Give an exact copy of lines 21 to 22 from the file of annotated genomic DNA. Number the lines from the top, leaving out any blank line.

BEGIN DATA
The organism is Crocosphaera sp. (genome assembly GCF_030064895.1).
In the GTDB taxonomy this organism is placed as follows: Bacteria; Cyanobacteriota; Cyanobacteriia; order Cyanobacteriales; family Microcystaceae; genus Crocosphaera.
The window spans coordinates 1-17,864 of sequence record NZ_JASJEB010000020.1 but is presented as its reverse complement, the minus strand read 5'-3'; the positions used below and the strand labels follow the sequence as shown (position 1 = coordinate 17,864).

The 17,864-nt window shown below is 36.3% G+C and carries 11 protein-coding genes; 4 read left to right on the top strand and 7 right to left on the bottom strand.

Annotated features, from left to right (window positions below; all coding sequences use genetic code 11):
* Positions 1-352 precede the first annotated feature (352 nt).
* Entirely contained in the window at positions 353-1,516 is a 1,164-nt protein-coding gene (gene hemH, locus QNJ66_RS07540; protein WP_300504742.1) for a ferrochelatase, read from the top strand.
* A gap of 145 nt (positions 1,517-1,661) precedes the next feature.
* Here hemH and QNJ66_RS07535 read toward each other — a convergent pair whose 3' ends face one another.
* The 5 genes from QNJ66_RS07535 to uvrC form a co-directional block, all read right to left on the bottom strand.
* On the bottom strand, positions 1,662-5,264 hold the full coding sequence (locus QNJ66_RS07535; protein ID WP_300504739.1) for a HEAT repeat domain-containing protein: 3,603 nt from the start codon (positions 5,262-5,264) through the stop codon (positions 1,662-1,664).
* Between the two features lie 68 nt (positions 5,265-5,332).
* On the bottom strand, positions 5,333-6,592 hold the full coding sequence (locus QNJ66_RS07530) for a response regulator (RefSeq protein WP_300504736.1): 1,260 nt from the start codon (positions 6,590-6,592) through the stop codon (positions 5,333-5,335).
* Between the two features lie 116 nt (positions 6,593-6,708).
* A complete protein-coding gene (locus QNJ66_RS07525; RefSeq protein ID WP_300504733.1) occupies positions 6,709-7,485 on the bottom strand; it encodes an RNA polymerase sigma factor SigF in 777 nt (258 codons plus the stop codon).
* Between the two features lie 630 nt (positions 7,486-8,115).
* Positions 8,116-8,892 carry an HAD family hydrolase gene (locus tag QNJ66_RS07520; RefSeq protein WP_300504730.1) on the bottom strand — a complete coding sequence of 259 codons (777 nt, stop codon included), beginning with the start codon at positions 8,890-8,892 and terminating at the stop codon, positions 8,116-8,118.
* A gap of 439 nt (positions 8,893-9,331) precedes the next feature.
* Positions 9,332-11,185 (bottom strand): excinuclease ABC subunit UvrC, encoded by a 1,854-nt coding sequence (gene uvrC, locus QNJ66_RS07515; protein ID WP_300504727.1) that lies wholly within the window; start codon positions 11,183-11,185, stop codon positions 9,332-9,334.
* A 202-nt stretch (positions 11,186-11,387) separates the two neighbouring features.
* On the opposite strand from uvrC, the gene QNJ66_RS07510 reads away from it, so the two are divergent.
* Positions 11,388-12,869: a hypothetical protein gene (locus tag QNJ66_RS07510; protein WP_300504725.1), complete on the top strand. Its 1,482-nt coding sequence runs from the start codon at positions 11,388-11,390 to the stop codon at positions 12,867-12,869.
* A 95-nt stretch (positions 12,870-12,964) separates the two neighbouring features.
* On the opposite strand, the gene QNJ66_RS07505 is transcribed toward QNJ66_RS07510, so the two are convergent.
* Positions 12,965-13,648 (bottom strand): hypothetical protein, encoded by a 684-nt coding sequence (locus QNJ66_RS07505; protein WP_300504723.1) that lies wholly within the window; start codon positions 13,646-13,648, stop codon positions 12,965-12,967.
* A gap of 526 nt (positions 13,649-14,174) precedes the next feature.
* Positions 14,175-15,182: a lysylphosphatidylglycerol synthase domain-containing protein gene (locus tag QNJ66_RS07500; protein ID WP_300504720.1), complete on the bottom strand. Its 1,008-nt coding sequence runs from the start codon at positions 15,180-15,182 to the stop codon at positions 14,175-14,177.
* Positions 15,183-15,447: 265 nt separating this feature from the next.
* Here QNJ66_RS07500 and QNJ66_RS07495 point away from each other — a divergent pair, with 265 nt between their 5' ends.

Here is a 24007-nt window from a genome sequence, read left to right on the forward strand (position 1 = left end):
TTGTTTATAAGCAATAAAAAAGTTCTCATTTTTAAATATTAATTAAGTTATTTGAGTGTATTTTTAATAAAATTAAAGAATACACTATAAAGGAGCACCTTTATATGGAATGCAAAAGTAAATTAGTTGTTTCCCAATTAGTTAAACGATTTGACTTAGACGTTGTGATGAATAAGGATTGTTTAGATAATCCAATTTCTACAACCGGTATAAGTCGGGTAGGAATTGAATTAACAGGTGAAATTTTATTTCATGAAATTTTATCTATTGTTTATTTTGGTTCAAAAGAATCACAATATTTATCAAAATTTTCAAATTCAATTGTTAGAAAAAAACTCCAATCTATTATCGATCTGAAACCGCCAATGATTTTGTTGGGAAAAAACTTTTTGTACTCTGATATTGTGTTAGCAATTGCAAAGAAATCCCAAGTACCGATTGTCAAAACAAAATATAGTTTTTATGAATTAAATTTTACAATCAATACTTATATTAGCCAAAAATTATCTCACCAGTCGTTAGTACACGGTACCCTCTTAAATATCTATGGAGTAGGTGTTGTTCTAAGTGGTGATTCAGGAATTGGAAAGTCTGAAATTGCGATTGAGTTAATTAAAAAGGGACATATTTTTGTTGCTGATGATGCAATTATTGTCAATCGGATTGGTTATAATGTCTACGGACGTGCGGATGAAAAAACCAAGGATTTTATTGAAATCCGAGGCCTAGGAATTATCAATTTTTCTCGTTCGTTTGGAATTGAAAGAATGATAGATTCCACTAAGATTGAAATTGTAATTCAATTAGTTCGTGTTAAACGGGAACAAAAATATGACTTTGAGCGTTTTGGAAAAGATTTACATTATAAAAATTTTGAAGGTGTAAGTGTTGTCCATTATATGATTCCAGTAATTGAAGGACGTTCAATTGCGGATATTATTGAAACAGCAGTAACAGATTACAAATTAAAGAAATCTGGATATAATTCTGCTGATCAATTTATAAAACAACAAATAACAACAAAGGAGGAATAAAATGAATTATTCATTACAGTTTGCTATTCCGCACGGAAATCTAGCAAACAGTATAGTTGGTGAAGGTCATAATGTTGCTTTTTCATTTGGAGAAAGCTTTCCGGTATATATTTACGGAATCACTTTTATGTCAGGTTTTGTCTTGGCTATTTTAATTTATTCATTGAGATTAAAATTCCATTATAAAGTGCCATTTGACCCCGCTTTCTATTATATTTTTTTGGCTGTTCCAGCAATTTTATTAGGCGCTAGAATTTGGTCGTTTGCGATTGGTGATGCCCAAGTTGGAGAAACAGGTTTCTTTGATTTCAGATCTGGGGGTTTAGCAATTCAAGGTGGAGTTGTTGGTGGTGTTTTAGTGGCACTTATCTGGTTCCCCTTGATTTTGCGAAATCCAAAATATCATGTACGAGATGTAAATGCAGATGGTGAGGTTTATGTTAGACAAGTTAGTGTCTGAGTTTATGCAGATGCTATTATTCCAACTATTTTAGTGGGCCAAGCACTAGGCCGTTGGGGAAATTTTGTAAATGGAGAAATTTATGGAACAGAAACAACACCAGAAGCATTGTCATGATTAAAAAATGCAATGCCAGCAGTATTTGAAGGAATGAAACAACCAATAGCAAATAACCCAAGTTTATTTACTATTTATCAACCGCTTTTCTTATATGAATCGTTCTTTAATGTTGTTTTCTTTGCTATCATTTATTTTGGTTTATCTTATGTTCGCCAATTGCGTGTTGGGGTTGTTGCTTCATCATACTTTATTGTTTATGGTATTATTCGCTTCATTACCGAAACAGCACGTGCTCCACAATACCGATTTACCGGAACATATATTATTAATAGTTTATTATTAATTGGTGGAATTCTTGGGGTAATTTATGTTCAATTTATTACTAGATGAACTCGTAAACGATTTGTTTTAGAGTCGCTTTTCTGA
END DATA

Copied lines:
* On the opposite strand from uvrC, the gene QNJ66_RS07510 reads away from it, so the two are divergent.
* Positions 11,388-12,869: a hypothetical protein gene (locus tag QNJ66_RS07510; protein WP_300504725.1), complete on the top strand. Its 1,482-nt coding sequence runs from the start codon at positions 11,388-11,390 to the stop codon at positions 12,867-12,869.